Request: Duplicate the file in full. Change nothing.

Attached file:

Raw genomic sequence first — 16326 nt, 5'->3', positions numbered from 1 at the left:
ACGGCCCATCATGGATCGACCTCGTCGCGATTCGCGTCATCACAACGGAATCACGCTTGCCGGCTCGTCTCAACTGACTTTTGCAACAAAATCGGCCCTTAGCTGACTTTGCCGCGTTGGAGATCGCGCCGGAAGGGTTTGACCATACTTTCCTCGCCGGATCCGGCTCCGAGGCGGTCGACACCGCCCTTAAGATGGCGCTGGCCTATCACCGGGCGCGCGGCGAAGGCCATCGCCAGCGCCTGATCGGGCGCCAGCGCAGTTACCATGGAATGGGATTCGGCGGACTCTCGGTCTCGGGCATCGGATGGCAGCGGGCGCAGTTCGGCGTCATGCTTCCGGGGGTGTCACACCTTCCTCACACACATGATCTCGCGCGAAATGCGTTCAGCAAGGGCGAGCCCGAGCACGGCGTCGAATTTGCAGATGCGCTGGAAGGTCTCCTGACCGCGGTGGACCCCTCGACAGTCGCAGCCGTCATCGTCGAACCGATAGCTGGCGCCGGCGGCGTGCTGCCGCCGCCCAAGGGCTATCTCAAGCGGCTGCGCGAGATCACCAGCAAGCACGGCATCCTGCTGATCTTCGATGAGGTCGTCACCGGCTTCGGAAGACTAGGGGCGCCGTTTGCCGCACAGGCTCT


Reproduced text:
Raw genomic sequence first — 16326 nt, 5'->3', positions numbered from 1 at the left:
ACGGCCCATCATGGATCGACCTCGTCGCGATTCGCGTCATCACAACGGAATCACGCTTGCCGGCTCGTCTCAACTGACTTTTGCAACAAAATCGGCCCTTAGCTGACTTTGCCGCGTTGGAGATCGCGCCGGAAGGGTTTGACCATACTTTCCTCGCCGGATCCGGCTCCGAGGCGGTCGACACCGCCCTTAAGATGGCGCTGGCCTATCACCGGGCGCGCGGCGAAGGCCATCGCCAGCGCCTGATCGGGCGCCAGCGCAGTTACCATGGAATGGGATTCGGCGGACTCTCGGTCTCGGGCATCGGATGGCAGCGGGCGCAGTTCGGCGTCATGCTTCCGGGGGTGTCACACCTTCCTCACACACATGATCTCGCGCGAAATGCGTTCAGCAAGGGCGAGCCCGAGCACGGCGTCGAATTTGCAGATGCGCTGGAAGGTCTCCTGACCGCGGTGGACCCCTCGACAGTCGCAGCCGTCATCGTCGAACCGATAGCTGGCGCCGGCGGCGTGCTGCCGCCGCCCAAGGGCTATCTCAAGCGGCTGCGCGAGATCACCAGCAAGCACGGCATCCTGCTGATCTTCGATGAGGTCGTCACCGGCTTCGGAAGACTAGGGGCGCCGTTTGCCGCACAGGCTCT